Ontario Superior Court of Justice allows Swisscanto to proceed to next step in BlackBerry litigation

The Ontario Superior Court of Justice has granted leave and allowed Swisscanto to proceed to the next step of litigation against BlackBerry, certification of the class action.

On January 30, 2013, BlackBerry launched the BlackBerry Z10, the first device to run using the new BlackBerry 10 operating system.

On launch, BlackBerry measured revenue from the sale of the Z10 using the “sell-in”¬ accounting method. Under this method, BlackBerry booked revenue when the phones were sold to distributors, rather than when the devices were purchased by consumers (an approach known as “sell-through”‚ accounting). Under GAAP, sell-in accounting is only appropriate where a business can make reasonable estimates of pricing adjustments that may be required to achieve consumer sales.

Consumer sales of the BlackBerry Z10 were poor; so much so that, on August 31, 2013, BlackBerry announced that it was writing off, by way of an inventory charge, approximately $1 billion of unsold BB10 Phones. In the same release, BlackBerry indicated that it was switching to sell-through accounting and that revenue from such sales would “not be recognised until those devices are sold through to end customers.

The market price of BlackBerry shares dropped 15% in response to the August 31st news release. Thereafter, a BlackBerry shareholder, Swisscanto Fondsleitung AG, launched a class action lawsuit in Ontario seeking, among other things, damages pursuant to the statutory right of action created by subsection 138.3(1) of the Ontario Securities Act.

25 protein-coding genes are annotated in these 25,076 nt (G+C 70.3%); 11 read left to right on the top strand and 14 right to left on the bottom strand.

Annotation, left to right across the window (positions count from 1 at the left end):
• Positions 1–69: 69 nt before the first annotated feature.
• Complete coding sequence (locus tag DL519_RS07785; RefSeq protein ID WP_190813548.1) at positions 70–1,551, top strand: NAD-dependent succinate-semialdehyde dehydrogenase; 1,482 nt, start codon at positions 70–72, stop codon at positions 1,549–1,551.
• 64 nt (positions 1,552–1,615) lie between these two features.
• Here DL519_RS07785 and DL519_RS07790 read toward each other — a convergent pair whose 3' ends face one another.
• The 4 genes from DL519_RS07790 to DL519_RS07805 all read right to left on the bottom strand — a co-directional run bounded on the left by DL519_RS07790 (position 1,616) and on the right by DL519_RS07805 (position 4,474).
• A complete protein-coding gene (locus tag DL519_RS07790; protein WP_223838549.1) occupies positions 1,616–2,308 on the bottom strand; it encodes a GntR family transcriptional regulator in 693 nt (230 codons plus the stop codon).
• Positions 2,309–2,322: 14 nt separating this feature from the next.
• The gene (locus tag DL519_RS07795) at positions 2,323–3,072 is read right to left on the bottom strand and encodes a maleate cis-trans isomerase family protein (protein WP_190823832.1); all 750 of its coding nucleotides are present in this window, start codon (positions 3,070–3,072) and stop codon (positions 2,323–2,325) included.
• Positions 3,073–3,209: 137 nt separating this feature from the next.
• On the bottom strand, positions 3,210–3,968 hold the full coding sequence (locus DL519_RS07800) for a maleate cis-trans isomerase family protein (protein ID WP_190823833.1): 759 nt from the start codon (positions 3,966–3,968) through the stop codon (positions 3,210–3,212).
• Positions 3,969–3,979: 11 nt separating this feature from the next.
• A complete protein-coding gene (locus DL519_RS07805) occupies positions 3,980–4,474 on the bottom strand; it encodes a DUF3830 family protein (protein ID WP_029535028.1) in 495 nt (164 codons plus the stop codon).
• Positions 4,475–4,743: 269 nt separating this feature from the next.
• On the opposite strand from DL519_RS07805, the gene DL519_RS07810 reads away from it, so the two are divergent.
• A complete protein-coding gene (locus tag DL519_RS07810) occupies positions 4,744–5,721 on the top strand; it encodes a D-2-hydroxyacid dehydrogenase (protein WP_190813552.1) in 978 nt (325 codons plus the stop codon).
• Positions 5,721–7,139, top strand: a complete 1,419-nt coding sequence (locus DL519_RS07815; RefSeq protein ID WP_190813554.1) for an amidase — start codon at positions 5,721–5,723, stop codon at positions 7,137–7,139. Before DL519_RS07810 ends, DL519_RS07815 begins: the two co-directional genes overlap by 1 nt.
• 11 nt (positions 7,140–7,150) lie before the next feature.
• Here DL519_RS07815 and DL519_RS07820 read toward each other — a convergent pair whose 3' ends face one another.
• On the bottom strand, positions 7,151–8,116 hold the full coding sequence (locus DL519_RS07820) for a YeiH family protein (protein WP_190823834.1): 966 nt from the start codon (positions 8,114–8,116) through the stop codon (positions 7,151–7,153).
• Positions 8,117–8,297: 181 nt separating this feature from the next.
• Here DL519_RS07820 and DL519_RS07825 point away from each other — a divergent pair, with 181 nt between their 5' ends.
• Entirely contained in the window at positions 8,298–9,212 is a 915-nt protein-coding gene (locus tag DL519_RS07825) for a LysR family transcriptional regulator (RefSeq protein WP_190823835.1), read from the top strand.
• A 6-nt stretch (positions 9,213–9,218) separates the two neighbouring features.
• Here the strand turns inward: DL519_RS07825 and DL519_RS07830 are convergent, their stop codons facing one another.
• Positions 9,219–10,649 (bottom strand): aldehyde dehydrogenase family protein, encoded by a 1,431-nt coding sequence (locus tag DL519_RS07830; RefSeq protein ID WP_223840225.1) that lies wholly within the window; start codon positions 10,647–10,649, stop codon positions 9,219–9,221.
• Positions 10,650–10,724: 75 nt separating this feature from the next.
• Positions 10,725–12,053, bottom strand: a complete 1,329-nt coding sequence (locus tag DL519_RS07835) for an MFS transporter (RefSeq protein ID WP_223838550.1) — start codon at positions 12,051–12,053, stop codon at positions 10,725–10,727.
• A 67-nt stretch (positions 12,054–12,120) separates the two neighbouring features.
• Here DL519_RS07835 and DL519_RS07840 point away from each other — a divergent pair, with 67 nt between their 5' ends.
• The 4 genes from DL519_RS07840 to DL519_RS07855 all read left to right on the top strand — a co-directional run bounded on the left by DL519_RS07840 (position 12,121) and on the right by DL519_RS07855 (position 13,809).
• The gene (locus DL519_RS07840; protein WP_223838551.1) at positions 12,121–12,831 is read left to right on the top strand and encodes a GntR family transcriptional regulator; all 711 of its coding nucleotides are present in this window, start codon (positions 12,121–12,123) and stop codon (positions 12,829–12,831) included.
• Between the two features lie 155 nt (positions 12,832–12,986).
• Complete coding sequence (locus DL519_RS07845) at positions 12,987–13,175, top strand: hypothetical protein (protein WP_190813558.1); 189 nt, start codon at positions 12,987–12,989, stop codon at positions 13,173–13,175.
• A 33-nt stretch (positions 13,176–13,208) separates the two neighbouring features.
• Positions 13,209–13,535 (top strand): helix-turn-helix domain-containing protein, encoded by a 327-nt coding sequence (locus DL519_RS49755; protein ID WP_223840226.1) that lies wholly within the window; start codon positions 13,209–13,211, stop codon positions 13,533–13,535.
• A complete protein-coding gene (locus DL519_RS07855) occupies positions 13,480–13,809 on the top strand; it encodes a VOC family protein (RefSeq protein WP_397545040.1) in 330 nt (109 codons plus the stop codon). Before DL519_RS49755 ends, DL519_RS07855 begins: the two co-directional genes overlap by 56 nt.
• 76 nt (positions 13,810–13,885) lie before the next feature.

Subsection 138.3(1) provides that where a responsible issuer (or a person with authority acting on the issuer’s behalf) releases a document that contains a misrepresentation, anyone who acquires or disposes of the issuer’s security after the misrepresentation, but before the misrepresentation was publicly corrected, has a right of damages against, among others, the responsible issuer and its directors and officers.

On the first issue, the Court held that Swisscanto had a reasonable chance of establishing that BlackBerry, by issuing financial statements on the basis of sell-in accounting, had made a misrepresentation. On this issue, the Court preferred the opinion of Swisscanto’s expert, who highlighted that the newness of the BB10 Phones coupled with recent negative experiences with other BlackBerry products meant that unexpected future concessions might be required to sell the BB10 Phones through to consumers.

On the second issue, whether the Statement amounted to a public correction, BlackBerry submitted that the Statement was not a correction of anything. Instead, new facts unrelated to the financial quarters at issue had caused BlackBerry to switch to sell-through accounting. BlackBerry further argued that it was disclosing the change without commenting on disclosures regarding previously recognised revenue.

Back in March of last year, BlackBerry won the dismissal of a U.S. lawsuit accusing it of fraudulently inflating its stock price by painting a misleadingly upbeat picture of the prospects for its BlackBerry Z10 smartphones.

You can view the whole legal argument and further legal details here.

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